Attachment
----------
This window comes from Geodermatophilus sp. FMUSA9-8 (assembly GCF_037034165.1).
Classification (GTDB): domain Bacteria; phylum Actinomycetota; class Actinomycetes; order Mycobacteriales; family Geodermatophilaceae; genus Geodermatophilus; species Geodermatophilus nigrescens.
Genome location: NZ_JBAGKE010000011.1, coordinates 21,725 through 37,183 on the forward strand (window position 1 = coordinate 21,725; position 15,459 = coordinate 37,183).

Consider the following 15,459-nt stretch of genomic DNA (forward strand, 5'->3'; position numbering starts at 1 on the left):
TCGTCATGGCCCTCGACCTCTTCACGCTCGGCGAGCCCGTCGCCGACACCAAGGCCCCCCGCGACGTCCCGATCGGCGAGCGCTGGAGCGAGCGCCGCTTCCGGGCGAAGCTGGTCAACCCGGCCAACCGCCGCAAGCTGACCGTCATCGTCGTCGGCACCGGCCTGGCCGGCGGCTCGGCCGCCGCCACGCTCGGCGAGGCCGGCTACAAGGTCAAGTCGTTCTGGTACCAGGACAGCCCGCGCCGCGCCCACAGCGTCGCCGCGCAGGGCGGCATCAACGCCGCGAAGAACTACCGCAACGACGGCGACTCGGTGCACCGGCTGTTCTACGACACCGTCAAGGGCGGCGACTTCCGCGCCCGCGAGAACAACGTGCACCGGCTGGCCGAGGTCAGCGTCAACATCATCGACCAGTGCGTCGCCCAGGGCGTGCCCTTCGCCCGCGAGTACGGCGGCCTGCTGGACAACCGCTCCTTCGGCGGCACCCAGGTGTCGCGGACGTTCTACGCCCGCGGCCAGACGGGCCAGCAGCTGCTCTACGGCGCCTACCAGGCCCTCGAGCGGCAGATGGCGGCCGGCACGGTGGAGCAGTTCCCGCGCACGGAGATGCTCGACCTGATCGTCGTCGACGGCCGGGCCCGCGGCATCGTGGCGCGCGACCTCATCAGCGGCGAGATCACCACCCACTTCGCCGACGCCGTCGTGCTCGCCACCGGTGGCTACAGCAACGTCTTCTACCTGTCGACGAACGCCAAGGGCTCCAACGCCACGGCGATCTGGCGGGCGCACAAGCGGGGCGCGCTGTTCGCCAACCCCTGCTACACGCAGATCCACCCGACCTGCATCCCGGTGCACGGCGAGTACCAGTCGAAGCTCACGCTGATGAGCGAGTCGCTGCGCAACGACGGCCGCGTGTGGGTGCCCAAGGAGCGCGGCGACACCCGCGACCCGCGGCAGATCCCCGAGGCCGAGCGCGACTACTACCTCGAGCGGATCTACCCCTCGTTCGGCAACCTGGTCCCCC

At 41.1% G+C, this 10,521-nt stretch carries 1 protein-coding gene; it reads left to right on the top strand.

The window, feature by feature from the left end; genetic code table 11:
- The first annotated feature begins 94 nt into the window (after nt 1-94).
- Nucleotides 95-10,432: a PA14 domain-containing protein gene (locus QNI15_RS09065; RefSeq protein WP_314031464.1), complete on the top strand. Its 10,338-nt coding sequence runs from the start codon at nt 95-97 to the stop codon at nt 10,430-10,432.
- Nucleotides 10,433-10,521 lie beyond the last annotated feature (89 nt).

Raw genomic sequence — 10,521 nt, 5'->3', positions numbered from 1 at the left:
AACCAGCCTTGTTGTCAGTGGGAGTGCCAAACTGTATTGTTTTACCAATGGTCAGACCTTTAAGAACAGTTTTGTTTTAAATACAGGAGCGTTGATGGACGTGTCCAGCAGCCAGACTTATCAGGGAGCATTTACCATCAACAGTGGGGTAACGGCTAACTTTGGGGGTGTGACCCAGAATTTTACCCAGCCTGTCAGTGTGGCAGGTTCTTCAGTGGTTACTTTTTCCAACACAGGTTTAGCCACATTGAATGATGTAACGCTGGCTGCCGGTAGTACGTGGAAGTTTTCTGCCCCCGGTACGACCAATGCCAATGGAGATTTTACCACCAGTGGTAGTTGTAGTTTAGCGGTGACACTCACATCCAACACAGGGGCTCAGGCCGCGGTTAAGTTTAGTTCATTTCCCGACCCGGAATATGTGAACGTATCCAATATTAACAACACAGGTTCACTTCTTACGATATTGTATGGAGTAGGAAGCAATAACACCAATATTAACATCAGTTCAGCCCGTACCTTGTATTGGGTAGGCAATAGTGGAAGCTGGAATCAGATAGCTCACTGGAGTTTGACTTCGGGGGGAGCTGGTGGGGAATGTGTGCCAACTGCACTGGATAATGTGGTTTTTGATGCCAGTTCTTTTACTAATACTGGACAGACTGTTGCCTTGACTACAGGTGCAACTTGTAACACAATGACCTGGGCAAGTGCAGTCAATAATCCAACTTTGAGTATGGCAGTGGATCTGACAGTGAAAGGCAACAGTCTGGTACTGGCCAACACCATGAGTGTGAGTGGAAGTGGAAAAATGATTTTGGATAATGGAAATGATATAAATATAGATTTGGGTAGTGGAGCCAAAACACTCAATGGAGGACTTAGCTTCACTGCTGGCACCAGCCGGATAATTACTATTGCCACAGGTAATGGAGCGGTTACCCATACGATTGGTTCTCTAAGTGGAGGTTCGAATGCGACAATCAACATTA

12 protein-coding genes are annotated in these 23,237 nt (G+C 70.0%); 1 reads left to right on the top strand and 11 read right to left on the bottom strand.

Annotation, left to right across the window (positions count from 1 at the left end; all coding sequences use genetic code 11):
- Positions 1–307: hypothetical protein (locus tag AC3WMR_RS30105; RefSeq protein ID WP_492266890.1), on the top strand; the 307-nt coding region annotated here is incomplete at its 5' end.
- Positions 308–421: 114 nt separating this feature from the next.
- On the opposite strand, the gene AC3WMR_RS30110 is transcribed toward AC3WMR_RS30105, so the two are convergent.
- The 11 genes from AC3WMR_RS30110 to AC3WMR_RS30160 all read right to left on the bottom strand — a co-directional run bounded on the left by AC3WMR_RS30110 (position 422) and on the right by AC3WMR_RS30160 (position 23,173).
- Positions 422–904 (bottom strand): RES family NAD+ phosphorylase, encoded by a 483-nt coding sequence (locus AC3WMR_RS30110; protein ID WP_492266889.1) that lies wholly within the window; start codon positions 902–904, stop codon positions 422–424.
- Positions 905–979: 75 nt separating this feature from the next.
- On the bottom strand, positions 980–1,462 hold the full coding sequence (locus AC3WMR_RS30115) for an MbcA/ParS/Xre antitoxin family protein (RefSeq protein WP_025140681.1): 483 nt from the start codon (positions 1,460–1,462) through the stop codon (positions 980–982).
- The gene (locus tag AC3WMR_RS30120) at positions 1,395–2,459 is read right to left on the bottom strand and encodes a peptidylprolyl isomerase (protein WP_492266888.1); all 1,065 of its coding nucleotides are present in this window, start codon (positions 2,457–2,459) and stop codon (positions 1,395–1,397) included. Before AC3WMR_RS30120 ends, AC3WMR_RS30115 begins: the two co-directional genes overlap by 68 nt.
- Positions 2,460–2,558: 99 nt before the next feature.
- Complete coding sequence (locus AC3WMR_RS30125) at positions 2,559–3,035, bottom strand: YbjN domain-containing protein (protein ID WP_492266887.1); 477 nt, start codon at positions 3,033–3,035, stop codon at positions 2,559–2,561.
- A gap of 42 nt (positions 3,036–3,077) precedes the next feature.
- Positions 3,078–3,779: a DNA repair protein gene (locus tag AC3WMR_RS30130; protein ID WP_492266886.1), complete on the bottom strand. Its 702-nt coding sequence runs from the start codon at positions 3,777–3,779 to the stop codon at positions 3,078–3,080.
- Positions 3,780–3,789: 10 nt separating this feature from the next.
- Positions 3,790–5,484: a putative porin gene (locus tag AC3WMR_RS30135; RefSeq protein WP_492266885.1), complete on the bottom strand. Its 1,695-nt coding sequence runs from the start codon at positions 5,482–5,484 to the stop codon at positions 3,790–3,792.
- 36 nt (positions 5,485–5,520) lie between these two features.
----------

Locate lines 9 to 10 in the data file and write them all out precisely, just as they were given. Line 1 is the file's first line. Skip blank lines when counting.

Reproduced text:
- Nucleotides 95-10,432: a PA14 domain-containing protein gene (locus QNI15_RS09065; RefSeq protein WP_314031464.1), complete on the top strand. Its 10,338-nt coding sequence runs from the start codon at nt 95-97 to the stop codon at nt 10,430-10,432.
- Nucleotides 10,433-10,521 lie beyond the last annotated feature (89 nt).